The Theatreguide.London Review
In March 2020 the covid-19 epidemic
closure of all British theatres. Some companies adapted by putting
archive recordings of past productions online, others by streaming new
shows. Until things return to normal we review the experience of
watching live theatre
Lincoln Center and YouTube Summer 2020
playwright-director Moss Hart's partial autobiography was turned into
a delightful stage play by James Lapine and produced at New York's
Lincoln Center in 2014. It was recoded for broadcast on the American
Public Television network and is now streamed for home viewing.
Hart's story is of a
poor boy from Brooklyn introduced to the theatre
by a star-struck aunt. Forced to drop out of school, he fell into an
office boy job for a third-rate producer, wrote a play that actually
got as far as an out-of-town tryout before flopping, and wrote
another play that came to the attention of a real producer, who
teamed him with established playwright George S. Kaufman.
writing, rewriting and re-rewriting of Once In A Lifetime take up
almost half the memoir and the dramatisation, which ends on the
opening night that would change Hart's life. (Hart went on to a happy
and successful career as both playwright – The Man Who Came To
Dinner – and director – My Fair Lady – before dying at 57.)
dramatisation captures the happy atmosphere of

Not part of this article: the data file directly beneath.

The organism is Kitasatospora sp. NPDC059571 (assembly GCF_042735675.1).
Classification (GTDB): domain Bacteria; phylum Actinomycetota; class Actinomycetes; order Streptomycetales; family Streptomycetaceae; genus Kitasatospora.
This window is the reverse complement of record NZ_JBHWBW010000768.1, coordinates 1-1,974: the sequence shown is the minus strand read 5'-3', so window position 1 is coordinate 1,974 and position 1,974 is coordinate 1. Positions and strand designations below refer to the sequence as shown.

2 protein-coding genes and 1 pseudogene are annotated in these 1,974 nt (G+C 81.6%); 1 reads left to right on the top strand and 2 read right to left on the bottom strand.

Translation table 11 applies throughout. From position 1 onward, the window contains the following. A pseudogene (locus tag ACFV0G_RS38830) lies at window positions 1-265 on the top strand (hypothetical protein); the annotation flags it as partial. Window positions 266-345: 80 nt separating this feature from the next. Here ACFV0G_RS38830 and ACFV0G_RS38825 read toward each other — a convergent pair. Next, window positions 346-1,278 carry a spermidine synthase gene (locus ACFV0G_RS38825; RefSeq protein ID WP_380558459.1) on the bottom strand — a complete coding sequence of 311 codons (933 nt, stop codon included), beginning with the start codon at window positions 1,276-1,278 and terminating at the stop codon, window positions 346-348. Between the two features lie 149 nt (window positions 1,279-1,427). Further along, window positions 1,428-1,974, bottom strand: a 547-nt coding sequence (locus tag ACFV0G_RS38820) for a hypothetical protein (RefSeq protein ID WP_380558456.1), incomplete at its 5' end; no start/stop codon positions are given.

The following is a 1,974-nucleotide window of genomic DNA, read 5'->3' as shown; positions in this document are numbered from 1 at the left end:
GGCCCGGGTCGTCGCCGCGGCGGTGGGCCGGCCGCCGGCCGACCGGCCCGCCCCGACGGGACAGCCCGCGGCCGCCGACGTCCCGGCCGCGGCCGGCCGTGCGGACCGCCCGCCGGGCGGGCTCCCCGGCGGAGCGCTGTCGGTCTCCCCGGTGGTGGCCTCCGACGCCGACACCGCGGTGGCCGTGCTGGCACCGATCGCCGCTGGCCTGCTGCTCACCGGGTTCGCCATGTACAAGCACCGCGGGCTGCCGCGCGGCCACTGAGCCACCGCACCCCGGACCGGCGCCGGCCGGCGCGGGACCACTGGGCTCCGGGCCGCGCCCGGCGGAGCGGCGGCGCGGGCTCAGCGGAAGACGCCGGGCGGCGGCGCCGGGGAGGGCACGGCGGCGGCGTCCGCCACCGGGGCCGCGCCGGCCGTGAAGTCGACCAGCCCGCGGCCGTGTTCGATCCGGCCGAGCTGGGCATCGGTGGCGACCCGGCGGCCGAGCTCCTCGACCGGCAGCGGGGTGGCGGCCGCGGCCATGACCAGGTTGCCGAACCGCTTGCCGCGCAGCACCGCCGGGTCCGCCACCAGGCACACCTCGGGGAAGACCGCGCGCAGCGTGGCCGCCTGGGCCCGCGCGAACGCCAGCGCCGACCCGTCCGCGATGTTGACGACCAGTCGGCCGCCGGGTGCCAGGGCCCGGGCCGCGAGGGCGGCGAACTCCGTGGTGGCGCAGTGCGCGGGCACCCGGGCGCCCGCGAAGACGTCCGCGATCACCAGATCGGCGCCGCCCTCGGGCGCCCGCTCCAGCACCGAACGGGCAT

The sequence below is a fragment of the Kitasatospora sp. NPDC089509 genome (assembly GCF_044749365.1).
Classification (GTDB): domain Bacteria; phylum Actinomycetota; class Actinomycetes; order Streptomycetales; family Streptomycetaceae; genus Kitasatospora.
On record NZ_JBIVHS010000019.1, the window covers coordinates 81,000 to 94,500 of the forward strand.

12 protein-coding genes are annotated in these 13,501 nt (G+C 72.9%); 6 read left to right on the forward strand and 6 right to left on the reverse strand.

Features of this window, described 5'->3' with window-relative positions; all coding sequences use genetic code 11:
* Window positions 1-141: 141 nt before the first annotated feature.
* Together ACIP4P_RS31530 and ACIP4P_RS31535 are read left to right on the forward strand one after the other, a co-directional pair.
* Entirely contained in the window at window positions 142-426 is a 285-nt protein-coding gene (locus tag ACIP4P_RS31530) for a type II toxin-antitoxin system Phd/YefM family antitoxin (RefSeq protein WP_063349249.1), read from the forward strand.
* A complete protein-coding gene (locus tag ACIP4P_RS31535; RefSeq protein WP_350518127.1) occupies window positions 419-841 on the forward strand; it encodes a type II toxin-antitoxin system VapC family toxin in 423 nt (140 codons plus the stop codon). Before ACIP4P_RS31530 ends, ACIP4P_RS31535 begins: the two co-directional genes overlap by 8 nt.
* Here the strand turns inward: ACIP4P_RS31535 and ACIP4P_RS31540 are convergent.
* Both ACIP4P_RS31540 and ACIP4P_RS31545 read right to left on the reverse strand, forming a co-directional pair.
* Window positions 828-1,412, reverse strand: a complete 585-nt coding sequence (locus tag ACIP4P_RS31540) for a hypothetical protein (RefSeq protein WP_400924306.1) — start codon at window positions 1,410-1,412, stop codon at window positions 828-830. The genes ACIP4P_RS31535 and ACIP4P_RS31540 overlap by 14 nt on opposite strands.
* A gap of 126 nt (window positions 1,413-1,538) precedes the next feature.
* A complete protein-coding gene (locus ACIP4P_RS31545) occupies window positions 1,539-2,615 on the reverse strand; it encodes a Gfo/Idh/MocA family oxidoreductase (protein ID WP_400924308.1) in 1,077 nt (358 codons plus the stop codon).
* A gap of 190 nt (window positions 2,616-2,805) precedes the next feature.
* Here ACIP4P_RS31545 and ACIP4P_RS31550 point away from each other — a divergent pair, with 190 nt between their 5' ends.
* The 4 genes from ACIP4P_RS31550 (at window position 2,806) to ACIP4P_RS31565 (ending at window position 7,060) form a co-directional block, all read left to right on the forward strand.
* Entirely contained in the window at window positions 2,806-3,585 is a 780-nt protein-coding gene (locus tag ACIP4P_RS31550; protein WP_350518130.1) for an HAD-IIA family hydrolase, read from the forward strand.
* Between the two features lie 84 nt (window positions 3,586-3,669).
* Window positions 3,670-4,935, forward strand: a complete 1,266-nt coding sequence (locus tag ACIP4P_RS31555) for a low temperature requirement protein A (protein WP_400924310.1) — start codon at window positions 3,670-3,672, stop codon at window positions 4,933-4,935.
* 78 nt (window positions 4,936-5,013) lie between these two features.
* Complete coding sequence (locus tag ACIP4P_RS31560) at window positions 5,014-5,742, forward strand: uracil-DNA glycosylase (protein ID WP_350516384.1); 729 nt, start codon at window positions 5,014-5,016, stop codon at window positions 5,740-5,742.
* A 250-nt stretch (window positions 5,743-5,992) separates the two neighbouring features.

can't-believe-his-own-luck that Hart put into the memoir, making for
thoroughly upbeat and entertaining viewing.
His mode is to have two
narrators, the older, reminiscing Hart played by Tony Shalhoub
gradually giving way as Santino Fontana's younger Hart takes over
telling his own story, injecting it with the excitement of
In a delightful twist,
narrator withdraws just as George S, Kaufman enters the story,
allowing Tony Shalhoub to play that role as well.
James Lapine serves
as his own director, and it is clearly his intention to present it
all as a larger-than-life adventure, with every actor encouraged to
play broadly, turning their characters into the hyper-real versions
of themselves that a young man might see or an older man remember.
narrator, Tony Shalhoub's mode is entirely presentational, as a
genial tour guide to his character's life, while as Kaufman he is a
collection of tics, eccentricities and obsessive-compulsive
behaviours punctuated by surprising moments of kindness and
generosity to his overwhelmed collaborator.
Andrea Martin bravely
plays a trio of near-cartoon characters – the eccentric aunt, a
pushy agent and Kaufman's elegant wife – as near-cartoons, trusting
us to discover that she's not just overacting, but realistically
acting a heightened memory.
There are also passing
such Broadway monsters as Jed Harris, Dorothy Parker, Alexander
Woolcott and Harpo Marx, each artfully sketched in as a young man
would see them.
Holding it all together
is Santino Fontana's
wide-eyed innocent. Fontana has the difficult task of anchoring the
play in some kind of reality without being dull and colourless
compared to the rest, and he succeeds by creating a young Moss Hart
who is such an amiable and attractive guy that we wish the best for
him and take joy in all the good that comes his way.
The thoroughly professional television version – director Matthew Diamond – captures all the action and every nuance of performance, as well as a strong sense of being in the theatre.
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